Iron Age complex
Biblique is located along the ancient road to Damascus, approximately 1/4
mile outside the walls of Jerusalem's Old City. The modern
Dominican monastery and French School for Biblical archaeology (Couvent
Saint-Étienne and L'École Biblique et Archéologique
Française) sit on the slope of the hill adjacent to the Garden Tomb,
in a region of Jerusalem that was once a large necropolis.
The modern complex is built on a portion of the Byzantine monastic compound
constructed by Empress Eudocia in 438 AD and dedicated (possibly re-dedicated)
in 460 AD.
When one first approaches the monastery and school, they see a church projecting above an imposing steel gate and stone walls. They are standing on Nablus road, across from the Ministry of the Interior offices, making this one of the more bustling streets of East Jerusalem.
However, upon entering the compound, the visitor is immediately struck by the contrasting quiet beauty of the monastic setting. Through the main arch in front of the church, one enters a Byzantine atrium from Eudocia's day. Tradition holds that she, her granddaughter, and the first Christian martyr Stephen are buried under the main entrance to this basilica.
The modern basilica for the Dominican community is build on the foundations of Eudocia's church, constructed in the Byzantine style by the 19th century Dominican architects.
Mosaics from the original structure are visible around the floor and outside, adjacent to the building. One of the founders of the community, Pere Lagrange is buried just behind the alter visible in this image. A visitor to the church is greeted by wonderful acoustics, which complement the morning, noon, and evening offices held in the church.
In addition to its affiliation with the Christian protomartyr and munificent Empress, the monastery houses a world renowned library for biblical studies.The library is found underground, housing a biblical studies collection second only to the Vatican, and drawing scholars from around the world to this location throughout the academic year.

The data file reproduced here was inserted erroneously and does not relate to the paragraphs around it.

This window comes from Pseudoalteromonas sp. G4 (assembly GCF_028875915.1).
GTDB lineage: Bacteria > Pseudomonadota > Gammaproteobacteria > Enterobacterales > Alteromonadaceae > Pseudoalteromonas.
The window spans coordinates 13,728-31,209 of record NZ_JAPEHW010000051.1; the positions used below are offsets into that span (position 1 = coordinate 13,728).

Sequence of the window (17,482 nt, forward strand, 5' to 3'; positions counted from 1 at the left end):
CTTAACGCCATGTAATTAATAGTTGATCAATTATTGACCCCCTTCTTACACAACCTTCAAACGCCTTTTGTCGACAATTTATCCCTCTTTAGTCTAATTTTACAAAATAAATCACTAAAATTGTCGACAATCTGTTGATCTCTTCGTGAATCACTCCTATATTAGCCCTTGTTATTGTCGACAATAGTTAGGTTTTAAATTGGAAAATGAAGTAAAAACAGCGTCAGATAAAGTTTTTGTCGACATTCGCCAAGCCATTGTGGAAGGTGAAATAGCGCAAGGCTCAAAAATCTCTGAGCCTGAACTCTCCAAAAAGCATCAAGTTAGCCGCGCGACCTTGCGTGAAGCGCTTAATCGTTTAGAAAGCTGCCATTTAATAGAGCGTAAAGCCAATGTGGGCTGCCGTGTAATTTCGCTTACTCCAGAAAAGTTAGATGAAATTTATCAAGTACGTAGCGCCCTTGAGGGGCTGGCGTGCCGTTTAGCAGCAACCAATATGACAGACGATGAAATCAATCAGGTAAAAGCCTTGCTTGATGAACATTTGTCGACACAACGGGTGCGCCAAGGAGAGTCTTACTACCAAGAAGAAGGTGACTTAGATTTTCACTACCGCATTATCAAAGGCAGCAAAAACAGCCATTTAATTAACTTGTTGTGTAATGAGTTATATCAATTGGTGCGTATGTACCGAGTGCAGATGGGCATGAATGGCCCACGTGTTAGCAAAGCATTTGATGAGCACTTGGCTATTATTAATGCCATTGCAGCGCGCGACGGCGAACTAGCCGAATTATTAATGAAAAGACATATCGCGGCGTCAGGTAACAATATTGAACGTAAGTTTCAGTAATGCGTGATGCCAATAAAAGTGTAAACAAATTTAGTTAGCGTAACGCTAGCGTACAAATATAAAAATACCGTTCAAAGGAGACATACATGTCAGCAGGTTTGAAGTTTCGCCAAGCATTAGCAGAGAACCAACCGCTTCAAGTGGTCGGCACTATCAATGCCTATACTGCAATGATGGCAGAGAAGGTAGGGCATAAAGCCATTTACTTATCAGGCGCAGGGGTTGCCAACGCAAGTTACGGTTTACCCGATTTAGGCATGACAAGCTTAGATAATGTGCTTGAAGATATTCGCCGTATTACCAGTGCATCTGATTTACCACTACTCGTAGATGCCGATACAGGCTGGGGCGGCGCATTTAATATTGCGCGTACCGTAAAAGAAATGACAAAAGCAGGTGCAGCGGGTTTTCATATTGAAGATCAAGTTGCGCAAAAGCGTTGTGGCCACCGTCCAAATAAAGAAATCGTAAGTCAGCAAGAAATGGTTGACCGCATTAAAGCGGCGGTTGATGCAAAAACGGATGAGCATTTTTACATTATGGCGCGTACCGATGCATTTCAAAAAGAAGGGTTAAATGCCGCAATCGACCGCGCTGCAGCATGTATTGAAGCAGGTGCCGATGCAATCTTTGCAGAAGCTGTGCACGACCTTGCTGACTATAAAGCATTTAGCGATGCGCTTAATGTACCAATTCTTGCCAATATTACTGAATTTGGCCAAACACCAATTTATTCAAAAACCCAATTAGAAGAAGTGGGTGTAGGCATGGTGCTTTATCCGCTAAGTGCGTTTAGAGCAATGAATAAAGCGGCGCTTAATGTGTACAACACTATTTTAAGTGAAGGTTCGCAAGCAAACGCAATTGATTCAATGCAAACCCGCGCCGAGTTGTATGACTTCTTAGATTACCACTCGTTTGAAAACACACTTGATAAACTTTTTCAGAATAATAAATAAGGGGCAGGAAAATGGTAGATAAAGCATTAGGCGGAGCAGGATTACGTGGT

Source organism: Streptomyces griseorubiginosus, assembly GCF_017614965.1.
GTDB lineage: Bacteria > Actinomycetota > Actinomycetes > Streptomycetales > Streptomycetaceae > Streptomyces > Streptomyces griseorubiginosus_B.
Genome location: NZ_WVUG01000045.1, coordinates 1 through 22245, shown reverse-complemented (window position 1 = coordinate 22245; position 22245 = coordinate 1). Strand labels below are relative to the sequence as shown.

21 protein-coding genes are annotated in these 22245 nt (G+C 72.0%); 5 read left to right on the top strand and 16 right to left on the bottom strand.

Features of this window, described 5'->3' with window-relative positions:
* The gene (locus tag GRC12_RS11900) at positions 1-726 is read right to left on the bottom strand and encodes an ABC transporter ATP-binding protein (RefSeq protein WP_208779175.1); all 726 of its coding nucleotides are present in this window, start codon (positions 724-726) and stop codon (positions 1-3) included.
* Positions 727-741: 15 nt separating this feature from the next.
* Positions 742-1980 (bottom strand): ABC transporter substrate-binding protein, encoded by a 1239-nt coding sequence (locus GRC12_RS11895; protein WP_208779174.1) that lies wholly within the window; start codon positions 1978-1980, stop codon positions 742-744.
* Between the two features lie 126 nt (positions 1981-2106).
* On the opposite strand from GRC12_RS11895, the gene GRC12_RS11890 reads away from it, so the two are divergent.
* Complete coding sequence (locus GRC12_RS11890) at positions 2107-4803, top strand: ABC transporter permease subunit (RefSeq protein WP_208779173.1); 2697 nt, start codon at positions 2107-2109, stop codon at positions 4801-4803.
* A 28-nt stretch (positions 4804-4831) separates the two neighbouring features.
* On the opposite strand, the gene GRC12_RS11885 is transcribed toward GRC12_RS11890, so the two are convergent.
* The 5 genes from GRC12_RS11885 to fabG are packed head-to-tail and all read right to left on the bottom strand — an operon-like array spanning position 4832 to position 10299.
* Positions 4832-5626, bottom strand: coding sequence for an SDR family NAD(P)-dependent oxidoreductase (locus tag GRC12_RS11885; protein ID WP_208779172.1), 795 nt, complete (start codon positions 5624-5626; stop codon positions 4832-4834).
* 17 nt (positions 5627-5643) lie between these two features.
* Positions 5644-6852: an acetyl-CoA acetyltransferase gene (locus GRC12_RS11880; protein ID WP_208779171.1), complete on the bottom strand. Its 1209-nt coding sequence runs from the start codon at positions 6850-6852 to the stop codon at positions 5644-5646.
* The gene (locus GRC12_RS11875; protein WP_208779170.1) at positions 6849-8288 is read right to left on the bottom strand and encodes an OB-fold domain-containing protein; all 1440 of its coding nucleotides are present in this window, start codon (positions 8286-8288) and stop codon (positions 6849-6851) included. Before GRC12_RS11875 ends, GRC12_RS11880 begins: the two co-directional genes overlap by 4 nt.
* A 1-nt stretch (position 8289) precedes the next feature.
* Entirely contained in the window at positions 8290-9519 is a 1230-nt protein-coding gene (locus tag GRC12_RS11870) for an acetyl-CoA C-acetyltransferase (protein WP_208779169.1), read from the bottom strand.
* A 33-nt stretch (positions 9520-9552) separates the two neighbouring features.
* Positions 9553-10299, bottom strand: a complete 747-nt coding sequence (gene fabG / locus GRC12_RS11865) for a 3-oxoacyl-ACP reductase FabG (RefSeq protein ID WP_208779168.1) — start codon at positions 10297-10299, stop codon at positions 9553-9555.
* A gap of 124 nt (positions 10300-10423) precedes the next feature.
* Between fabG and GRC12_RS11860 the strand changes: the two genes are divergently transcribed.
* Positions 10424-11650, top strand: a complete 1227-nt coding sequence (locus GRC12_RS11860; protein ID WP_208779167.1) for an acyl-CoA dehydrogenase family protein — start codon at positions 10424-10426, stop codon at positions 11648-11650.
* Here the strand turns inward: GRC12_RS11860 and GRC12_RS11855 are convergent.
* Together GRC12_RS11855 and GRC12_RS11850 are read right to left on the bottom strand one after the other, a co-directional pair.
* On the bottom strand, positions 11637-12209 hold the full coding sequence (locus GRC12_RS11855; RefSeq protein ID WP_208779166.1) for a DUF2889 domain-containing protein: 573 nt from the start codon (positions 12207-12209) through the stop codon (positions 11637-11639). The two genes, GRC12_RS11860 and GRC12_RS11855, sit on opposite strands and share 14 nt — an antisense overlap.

Associated with the monastery is the École Biblique, or French School for Biblical Archaeology. The École has been home to scholars such as Pere R. Devoe, Abel, Vincent, Benoit and others, and today boasts a faculty of considerable repute as well. Approximately 25 students frequent the school, working on graduate degrees in Hebrew Bible, New Testament, and Near Eastern archaeology. Several students from the Biblicum in Rome attend classes here as well in the Spring semester.
Behind the school, church and library is the cloistered area of the monastery, where one finds added serenity from the hustle and bustle of the Middle Eastern daily life. Housing for the students and faculty are found here, as is the museum of archaeology and several tomb complexes, including the one from which the project collection was exhumed. An apartment which serves as the project laboratory is also found in this area of the monastery.
Click on the indicated words to enter other areas of the project: tombs from which the remains were exhumed, to view the results of the skeletal analysis, to survey the material culture commingled with the bones, or to review the results of each field season.
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